Long construction times
Since 2011 construction has started on 57 nuclear power plants around the world. Ten years later only 15 are operational, with many incurring long delays and massive overruns on predicted costs. Even advocates of nuclear power argue that it would take around 25 years for new nuclear to make a significant impact to global energy production.
Carbon free? Not at all!
To widespread consternation, the European Commission recently declared nuclear a green technology. Clearly nuclear reactions don’t generate greenhouse gases. However, it’s a myth that nuclear is a carbon free resource. Uranium mining, plant construction, which requires large amounts of concrete, and decommissioning are all carbon intensive. A 2017 report by WISE International estimated nuclear lifecycle emissions at 88–146 grams of carbon dioxide per kilowatt hour. More than ten times higher than wind with lifecycle emissions power of about 5–12 grams. Uranium fuel is scarce and carbon emissions from mining will rise as the most easily recoverable ores are mined out.
The consequences of nuclear accidents are severe. Proponents of nuclear power downplay the impact of the Chernobyl disaster in 1986 and argue that the number of deaths was small. In a scrupulous investigation, Kate Brown author of ‘Manual for Survival – A Chernobyl Guide to the Future’ has researched the decades long efforts by the old Soviet Union, and then the US, to cover up the impact of Chernobyl. She estimates that the true figure for deaths is in the range 35 – 150,000. Many nuclear plants (like Fukushima) are built close to the sea to provide water for cooling. increasingly these reactors will be at risk as sea levels rise.
About 70% of uranium mining is carried out on the land of indigenous people. Mining and leaks of radiation have had a devastating effect on the environment in these areas. Building more nuclear power will result in more leakage of radioactive materials into the environment and more workers exposed to unsafe conditions and preventable deaths.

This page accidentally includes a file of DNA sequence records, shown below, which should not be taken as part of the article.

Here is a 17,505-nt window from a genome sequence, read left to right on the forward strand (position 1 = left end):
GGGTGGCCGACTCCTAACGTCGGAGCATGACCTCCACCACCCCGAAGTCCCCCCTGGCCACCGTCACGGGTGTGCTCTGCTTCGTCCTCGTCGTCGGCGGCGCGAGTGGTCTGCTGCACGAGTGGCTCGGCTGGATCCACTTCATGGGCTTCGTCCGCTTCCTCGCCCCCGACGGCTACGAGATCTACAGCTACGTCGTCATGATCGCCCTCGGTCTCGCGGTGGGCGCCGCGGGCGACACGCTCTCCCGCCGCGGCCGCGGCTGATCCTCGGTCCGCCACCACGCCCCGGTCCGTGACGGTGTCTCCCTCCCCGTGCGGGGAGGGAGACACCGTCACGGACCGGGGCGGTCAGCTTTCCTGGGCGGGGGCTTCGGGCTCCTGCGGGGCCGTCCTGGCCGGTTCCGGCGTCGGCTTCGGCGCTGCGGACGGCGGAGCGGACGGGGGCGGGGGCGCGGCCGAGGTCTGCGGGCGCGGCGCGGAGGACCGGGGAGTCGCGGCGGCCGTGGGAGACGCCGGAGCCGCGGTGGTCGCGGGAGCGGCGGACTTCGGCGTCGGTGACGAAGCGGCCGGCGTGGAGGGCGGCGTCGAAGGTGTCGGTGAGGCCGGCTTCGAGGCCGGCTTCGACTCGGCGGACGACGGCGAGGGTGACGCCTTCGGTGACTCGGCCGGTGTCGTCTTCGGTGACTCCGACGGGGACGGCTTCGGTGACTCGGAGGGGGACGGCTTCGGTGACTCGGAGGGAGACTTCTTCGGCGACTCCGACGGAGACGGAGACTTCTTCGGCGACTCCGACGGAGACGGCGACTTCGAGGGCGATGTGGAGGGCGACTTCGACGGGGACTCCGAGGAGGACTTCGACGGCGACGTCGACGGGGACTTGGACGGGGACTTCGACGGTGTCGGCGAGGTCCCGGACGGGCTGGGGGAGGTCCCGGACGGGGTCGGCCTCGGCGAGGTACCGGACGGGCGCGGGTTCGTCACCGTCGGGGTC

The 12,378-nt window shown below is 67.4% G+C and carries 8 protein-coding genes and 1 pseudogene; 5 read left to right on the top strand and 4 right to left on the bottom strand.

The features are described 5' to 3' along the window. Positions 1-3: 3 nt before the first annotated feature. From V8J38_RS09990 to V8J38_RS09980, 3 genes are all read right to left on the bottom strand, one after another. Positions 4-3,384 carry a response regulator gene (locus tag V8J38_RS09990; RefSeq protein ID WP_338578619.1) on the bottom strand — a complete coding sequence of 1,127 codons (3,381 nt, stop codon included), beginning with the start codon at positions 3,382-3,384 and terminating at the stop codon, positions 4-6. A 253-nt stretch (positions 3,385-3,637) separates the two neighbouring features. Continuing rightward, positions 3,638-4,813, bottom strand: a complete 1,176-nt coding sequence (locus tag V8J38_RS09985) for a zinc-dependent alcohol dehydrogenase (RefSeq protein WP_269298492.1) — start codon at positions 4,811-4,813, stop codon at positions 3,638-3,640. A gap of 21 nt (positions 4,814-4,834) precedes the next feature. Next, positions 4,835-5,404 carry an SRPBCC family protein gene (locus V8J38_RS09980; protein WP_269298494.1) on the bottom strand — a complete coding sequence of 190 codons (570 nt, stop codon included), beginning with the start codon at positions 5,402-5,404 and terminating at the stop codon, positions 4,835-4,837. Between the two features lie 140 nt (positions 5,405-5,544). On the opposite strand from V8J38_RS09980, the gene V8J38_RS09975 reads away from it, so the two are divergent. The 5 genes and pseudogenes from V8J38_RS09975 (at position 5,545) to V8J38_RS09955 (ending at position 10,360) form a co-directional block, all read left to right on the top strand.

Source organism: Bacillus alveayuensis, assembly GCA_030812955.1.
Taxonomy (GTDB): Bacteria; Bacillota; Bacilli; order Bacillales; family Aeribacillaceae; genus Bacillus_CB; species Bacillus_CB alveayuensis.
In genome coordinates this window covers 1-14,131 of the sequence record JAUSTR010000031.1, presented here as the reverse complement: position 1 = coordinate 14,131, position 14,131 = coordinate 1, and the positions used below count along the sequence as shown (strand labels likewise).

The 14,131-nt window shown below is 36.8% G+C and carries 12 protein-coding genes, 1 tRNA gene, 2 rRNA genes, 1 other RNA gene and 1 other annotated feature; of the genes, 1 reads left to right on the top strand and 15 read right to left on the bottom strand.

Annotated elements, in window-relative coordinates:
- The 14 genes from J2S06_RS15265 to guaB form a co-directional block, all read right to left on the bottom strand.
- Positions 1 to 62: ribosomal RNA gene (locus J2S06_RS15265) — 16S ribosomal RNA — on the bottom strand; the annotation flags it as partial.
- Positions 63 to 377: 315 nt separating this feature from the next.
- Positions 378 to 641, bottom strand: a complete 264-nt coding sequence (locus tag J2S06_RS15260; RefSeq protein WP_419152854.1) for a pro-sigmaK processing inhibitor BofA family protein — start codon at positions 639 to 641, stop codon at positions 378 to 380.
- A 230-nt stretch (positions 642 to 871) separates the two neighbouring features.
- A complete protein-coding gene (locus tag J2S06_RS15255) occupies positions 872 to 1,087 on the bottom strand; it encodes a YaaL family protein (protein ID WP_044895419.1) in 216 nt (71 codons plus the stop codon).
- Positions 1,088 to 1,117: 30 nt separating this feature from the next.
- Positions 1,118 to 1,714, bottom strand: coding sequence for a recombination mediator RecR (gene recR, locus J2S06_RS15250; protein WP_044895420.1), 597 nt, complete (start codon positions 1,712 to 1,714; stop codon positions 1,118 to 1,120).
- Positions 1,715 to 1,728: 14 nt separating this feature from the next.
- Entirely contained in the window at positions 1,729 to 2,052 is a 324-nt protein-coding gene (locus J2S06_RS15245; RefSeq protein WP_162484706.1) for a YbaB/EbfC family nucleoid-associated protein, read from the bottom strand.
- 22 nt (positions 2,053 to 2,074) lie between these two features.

Small modular reactors
Rolls Royce is pushing for the development of small modular nuclear reactors as a response to the climate crisis. It’s argued that they could be built more quickly although this is unproven. In addition to sharing all the negative features of larger reactors, new research at Stanford University suggests that smaller reactors are less efficient and produce up to 35 times the amount of low-level radioactive waste and 30 times the amount of long lived waste compared with larger reactors.
While Westminster is planning huge investments, the Scottish Government is currently opposed to new nuclear generation. Nevertheless, Scotland has more licensed nuclear installations per head of population than anywhere else in the world. Only one of these, Torness, is currently generating electricity, and it is scheduled to shut down in 2028. There will be strong pressure on the Scottish government to buy in to a new generation of reactors.